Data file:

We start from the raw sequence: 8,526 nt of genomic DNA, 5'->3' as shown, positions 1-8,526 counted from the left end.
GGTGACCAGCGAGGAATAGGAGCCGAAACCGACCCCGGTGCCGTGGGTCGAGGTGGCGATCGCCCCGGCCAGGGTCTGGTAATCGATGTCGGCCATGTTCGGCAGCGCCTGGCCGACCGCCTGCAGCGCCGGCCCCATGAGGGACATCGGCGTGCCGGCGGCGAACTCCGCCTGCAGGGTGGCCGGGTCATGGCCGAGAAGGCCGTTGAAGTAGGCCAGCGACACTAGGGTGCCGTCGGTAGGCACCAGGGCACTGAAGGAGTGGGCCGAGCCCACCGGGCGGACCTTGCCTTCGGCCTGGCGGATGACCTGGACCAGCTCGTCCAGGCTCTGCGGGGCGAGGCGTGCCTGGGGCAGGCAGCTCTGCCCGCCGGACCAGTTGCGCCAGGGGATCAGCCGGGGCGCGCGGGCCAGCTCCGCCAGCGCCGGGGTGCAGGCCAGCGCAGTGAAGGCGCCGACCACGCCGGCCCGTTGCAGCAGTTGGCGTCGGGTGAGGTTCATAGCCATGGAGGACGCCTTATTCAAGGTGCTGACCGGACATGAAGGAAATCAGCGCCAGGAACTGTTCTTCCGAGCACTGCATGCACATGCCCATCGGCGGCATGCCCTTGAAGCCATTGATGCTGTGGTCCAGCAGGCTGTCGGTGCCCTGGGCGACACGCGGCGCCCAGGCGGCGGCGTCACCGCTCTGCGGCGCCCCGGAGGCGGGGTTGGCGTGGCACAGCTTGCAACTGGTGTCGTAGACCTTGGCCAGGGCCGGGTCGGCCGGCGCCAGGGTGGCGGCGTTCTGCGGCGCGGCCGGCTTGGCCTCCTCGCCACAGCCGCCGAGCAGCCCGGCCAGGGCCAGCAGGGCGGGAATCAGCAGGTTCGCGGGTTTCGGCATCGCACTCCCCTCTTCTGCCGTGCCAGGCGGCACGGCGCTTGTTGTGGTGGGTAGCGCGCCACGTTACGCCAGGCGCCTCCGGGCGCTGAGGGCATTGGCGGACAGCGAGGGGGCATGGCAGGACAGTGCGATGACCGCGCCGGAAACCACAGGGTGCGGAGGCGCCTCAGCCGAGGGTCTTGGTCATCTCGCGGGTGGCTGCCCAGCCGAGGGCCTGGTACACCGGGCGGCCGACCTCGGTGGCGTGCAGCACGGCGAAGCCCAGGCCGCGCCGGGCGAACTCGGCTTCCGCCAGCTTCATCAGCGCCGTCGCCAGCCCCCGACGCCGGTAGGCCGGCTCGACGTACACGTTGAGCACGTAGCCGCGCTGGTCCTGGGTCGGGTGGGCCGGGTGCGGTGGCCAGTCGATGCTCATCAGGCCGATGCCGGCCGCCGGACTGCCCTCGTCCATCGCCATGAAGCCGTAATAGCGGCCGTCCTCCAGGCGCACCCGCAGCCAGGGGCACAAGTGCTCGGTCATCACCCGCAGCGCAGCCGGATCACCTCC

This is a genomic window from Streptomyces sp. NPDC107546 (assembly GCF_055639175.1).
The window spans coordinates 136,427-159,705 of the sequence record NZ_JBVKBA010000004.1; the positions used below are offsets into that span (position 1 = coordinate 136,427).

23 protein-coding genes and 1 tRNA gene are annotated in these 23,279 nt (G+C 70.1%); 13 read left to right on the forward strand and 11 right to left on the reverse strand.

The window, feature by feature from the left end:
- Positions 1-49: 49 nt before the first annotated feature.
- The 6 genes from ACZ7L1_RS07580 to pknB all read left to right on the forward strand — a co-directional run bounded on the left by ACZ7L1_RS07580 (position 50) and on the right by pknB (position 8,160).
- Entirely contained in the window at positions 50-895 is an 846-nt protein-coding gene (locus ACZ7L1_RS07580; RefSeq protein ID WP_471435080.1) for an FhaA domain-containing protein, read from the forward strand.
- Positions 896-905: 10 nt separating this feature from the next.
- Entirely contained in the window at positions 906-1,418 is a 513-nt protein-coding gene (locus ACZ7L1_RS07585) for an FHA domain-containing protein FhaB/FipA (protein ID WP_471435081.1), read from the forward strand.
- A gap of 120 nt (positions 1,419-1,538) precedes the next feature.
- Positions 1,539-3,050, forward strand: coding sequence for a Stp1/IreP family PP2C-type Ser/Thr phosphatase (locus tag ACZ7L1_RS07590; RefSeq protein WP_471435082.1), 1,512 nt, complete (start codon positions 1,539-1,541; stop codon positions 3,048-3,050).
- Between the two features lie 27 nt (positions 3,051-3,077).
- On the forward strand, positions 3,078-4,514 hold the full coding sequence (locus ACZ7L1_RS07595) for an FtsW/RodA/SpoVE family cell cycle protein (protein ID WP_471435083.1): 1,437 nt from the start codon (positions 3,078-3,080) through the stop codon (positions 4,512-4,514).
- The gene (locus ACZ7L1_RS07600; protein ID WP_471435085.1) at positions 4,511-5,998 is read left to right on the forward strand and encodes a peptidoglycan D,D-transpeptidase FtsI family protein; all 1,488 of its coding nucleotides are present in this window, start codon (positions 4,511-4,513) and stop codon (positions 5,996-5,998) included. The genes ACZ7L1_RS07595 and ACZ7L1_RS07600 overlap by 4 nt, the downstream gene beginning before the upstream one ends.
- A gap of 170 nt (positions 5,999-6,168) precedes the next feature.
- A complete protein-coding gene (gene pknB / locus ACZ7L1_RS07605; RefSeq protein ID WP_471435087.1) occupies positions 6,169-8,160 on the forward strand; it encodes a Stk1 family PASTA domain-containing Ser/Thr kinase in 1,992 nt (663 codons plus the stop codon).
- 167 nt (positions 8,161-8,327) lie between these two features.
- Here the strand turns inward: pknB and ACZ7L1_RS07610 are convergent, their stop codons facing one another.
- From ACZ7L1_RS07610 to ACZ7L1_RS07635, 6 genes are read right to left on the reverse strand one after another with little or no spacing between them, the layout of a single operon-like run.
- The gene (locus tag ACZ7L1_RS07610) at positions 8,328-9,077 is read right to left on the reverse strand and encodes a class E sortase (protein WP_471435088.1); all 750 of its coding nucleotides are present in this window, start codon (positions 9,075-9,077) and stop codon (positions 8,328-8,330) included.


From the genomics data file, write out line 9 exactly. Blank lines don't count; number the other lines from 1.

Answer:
- Entirely contained in the window at positions 50-895 is an 846-nt protein-coding gene (locus ACZ7L1_RS07580; RefSeq protein ID WP_471435080.1) for an FhaA domain-containing protein, read from the forward strand.